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Cruciate ligament surgery advice

Discussion in 'Introductions' started by Rosie M, Jun 21, 2022.

  1. Rosie M

    Rosie M New Member Registered

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    Hi everyone
    I’m new to this forum and this is my first time posting. Apologies for the long post.

    My dog has just had surgery for a ruptured cruciate ligament (TPLO) yesterday. He’s coping generally well but is having periods of being unsettled/ anxiety. He’s in a crate, with a ‘lampshade collar’. He hasn’t used a crate for 4 years but we had a bit of time to reacquaint him with it beforehand and he took to it ok.
    As his devoted and a bit sad parent I really would welcome any advice and tips from anyone who has any past experiences of this , so I can maybe make his recovery a little smoother. Many thanks in advance.
     
  2. JoanneF

    JoanneF Well-Known Member Registered

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    We went through this last year.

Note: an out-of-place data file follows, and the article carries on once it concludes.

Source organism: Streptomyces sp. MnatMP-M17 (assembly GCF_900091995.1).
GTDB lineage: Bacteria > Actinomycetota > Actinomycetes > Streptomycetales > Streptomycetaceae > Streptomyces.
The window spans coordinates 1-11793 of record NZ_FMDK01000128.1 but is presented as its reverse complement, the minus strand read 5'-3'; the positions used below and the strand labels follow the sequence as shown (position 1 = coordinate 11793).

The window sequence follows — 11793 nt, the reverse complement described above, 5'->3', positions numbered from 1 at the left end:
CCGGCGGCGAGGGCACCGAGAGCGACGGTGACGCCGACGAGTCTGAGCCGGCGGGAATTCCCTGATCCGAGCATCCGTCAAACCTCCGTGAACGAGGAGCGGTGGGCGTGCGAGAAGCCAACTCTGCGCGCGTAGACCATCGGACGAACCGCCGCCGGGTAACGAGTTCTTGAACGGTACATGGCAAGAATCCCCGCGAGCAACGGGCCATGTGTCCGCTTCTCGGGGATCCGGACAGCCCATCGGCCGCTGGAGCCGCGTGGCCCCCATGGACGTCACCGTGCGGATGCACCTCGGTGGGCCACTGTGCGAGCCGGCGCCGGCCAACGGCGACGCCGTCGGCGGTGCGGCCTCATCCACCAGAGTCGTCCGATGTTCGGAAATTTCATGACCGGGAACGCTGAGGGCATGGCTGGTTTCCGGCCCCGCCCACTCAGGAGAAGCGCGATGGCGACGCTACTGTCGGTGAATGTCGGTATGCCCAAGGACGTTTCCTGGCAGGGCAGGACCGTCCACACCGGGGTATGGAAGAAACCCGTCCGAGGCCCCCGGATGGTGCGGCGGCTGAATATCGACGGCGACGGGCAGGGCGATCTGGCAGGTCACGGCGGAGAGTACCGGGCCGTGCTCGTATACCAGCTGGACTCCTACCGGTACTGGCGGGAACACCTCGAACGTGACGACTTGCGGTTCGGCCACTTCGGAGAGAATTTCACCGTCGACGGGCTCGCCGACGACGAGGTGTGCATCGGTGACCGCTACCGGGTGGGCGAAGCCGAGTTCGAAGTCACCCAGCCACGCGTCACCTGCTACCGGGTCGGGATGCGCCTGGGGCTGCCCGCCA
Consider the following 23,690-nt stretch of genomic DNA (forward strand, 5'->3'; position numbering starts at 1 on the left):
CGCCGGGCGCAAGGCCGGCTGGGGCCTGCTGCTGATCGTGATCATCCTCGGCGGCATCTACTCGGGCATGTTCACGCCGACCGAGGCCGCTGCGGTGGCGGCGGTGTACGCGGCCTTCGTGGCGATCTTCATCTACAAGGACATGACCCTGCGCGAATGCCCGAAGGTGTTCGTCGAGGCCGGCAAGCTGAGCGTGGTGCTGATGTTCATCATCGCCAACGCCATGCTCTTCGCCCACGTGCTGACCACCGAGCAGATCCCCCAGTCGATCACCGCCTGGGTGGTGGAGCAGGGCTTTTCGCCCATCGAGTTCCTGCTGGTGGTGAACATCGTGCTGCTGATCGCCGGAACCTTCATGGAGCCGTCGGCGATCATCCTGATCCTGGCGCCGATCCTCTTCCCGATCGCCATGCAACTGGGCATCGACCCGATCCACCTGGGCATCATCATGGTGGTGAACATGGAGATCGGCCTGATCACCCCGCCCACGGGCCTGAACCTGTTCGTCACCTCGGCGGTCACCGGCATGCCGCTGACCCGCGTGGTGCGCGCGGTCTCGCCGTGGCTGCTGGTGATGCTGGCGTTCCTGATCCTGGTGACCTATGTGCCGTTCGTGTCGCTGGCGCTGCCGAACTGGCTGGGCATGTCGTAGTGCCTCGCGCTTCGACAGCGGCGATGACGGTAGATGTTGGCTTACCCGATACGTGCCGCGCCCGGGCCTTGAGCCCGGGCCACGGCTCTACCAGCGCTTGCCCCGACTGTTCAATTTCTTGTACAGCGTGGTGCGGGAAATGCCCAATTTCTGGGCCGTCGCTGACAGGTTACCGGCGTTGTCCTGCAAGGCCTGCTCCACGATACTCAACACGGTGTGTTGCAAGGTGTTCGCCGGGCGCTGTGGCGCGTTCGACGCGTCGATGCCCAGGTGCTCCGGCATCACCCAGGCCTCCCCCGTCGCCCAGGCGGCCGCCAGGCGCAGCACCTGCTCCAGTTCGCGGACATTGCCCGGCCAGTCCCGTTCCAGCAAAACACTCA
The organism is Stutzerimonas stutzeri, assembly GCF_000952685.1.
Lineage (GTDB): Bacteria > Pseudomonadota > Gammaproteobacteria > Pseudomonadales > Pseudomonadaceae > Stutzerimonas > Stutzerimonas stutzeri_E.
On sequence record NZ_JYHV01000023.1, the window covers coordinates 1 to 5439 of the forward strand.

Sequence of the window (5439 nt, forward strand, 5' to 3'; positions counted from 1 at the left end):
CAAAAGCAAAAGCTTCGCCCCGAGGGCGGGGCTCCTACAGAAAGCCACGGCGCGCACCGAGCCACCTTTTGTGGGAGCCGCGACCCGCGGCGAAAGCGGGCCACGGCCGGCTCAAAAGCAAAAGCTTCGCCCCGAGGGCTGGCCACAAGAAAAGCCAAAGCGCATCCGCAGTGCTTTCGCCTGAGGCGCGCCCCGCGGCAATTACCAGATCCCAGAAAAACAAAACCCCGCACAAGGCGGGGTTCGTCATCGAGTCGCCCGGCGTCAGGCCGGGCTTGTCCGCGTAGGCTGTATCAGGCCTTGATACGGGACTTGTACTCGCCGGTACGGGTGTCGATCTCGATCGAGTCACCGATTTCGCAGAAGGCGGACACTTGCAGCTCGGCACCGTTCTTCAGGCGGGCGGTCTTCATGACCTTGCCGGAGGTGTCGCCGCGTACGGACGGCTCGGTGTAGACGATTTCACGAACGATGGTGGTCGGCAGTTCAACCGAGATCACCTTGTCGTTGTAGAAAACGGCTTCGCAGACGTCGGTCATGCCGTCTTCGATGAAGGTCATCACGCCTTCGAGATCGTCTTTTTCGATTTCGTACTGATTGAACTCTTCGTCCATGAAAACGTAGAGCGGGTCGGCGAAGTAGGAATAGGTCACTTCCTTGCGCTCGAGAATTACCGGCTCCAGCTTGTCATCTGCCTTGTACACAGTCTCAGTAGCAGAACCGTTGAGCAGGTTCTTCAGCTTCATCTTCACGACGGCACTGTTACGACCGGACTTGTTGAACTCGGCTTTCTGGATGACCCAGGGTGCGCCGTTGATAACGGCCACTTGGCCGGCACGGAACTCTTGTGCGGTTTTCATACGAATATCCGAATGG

Rather than a lampshade, we used an inflatable collar like the neck supports people use while travelling, but he could still reach round it to lick. So we bought a soft neoprene cone which was more comfortable.

    He had a lot of stuff from Kongs and snuffle mats, to try to amuse him, but the best thing was a buggy. It let us get out and about with him and it kept us all sane.

    20211031_135148.jpg

    After the surgery, his progress was slower than we expected. That's partly because he is a small dog, and our vet said small dogs cope so well on three legs that the incentive to use the damaged one isn't so strong, so they happily hop along on three rather than bother with the sore one.

    But he got there and I'd say about 4 months post surgery he was back to his previous level of fitness.

    We also had hydrotherapy, I'm sure that helped.